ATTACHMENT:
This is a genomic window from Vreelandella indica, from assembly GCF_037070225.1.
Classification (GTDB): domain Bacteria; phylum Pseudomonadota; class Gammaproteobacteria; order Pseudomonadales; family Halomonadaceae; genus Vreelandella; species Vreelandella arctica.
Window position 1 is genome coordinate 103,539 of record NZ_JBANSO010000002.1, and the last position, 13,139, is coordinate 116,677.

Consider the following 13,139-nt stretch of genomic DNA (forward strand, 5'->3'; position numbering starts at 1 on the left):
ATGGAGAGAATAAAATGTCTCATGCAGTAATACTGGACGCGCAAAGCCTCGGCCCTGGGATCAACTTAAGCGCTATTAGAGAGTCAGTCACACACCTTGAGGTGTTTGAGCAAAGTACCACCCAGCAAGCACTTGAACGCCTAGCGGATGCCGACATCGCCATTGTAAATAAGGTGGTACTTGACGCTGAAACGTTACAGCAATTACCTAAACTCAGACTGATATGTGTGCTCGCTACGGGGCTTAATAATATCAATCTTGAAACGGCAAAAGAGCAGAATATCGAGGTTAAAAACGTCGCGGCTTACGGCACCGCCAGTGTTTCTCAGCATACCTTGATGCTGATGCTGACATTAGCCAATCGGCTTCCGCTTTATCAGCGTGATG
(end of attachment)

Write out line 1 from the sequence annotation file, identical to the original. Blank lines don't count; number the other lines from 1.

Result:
This is a genomic window from Vreelandella indica, from assembly GCF_037070225.1.